Shanghai, long known as mainland China’s most cosmopolitan metropolis, has recently re-emerged as a global capital. Above sea: Contemporary art, urban culture, and the fashioning of global Shanghai offers the first in-depth examination of turn of the twenty-first-century Shanghai-based art and design—from state-sponsored exhibitions to fashionable cultural complexes to cutting-edge films and installations. This book offers a counter-touristic view of one of the world’s fastest developing megacities, one that penetrates the contradictions and buried layers of specific locales and artifacts of visual culture. Informed by years of in-situ research, including interviews with artists and designers, the book looks beyond contemporary art’s global hype to reveal persistent socio-political tensions accompanying Shanghai’s explosive transitions from semi-colonial capitalism to Maoist socialism to Communist Party–sponsored capitalism. Analyses of exemplary design projects such as Xintiandi and Shanghai Tang and artworks by Liu Jianhua, Yang Fudong, Gu Wenda, and others reveal how Shanghai’s global aesthetics construct glamorizing artifices that mask historically rooted cross-cultural conflicts between vying notions of foreign-influenced modernity versus anti-colonialist nationalism, and the city’s repressed socialist past versus its consumerist present. The book focuses on Shanghai-based art and design from the 1990s–2000s, the decades of the city’s most rapid post-socialist development, while also attending to pivotal Republican and Mao-era examples. Challenging the “East-meets-West” clichés that characterize discussions of urban Shanghai and contemporary Chinese art, this book illuminates critical issues facing today’s artists, architects, and designers and provides an essential field guide for students of art, design, art history, urban studies, and Chinese culture.
Chapter 2 considers how Shanghai Tang, a Hong Kong-founded fashion brand, exploits Shanghai’s imagined cosmopolitan legacy towards the building of a multinational luxury brand. The author considers the rising political tensions between Hong Kong and Shanghai, as Hong Kong was handed over from British to mainland Chinese rule in 1997. The chapter discusses a 1997 Shanghai Tang advertisement featuring Chinese actress Gong Li, addressing how the image signals the return of class-based society while sanitizing mainland China’s immediate socialist past. This chapter also examines the powerful influence of Shanghai Tang’s founder, art collector Sir David Tang, on the international dissemination of contemporary Chinese art, exploring key Shanghainese painters promoted by Tang, including Yu Youhan, Wang Ziwei, and Ding Yi. Referencing these artists’ connections to Shanghai Tan and also the French fashion brand Christian Dior, the chapter theorizes the rise of a contemporary Chinese art/fashion system. The final section focuses on Shanghai-based sculptor Liu Jianhua, who has been supported by both Tang and Christian Dior, and the artist’s subversion of mainland China’s presumed role as “the factory of the world” through his ceramic-based practice.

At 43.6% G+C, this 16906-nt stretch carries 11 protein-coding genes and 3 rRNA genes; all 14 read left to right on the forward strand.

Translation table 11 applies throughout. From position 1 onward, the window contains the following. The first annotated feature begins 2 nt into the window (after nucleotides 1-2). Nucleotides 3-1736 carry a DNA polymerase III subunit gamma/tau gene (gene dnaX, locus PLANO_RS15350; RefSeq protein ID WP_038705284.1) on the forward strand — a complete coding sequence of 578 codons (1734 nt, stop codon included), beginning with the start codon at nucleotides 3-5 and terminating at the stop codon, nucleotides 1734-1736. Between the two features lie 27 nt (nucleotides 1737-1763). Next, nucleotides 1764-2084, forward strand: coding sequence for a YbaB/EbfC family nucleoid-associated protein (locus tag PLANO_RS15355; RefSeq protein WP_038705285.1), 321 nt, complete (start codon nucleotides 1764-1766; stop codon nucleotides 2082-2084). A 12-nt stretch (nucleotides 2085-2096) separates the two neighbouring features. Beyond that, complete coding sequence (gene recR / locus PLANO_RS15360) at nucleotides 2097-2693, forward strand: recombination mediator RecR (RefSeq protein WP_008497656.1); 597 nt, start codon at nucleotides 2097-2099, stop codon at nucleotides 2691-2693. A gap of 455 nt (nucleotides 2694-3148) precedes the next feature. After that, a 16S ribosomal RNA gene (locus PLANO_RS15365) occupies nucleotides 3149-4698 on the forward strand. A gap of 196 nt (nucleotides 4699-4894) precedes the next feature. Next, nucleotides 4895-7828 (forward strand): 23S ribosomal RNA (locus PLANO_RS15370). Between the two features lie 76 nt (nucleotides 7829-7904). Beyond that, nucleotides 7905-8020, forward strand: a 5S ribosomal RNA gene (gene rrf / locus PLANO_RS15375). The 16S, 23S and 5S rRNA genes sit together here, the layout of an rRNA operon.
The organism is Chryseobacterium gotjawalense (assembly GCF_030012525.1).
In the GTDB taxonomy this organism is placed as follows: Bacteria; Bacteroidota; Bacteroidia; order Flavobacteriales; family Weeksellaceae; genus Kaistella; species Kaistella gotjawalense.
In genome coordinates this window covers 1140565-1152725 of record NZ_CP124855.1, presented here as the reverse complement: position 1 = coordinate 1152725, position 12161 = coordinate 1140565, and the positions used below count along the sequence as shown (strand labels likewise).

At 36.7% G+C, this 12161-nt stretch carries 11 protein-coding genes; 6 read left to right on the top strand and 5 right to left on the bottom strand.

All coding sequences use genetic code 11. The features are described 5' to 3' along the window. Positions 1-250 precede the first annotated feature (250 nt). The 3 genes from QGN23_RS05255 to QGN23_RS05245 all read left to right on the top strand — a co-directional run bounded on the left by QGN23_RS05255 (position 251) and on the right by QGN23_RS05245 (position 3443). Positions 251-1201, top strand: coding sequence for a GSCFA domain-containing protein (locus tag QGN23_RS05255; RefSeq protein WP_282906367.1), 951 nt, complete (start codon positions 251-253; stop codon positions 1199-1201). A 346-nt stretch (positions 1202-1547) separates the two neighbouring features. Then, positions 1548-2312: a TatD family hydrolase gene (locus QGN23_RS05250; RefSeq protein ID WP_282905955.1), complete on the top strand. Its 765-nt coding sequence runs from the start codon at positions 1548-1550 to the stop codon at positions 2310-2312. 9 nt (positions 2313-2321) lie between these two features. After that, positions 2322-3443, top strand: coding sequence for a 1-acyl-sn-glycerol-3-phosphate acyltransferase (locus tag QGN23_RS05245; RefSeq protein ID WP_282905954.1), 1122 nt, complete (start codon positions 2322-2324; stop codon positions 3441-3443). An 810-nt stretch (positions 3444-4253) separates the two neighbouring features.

Chapter 3 investigates the turn of the twenty-first-century global expansion of Shanghai’s contemporary art vis-à-vis the first international iteration of China’s premier contemporary art event, the Chinese Communist Party-sponsored 2000 Shanghai. The chapter theorizes biennialization-as-banalization vis-à-vis contemporary exhibition practices and the promotion of contemporary Chinese art. The chapter argues that the Shanghai Biennial’s curators’ hopes of harnessing the spirit of Shanghai were ultimately supplanted by a generic brand of global contemporary art that neglected the city’s unique historical features and current concerns. This chapter then examines critical responses to the 2000 Shanghai Biennial and critiques of the global positioning of Shanghai’s contemporary art as seen in Ai Weiwei and Feng Boyi’s counter-exhibition “Fuck Off” and in two related works by artists Zhou Tiehai and Yang Fudong.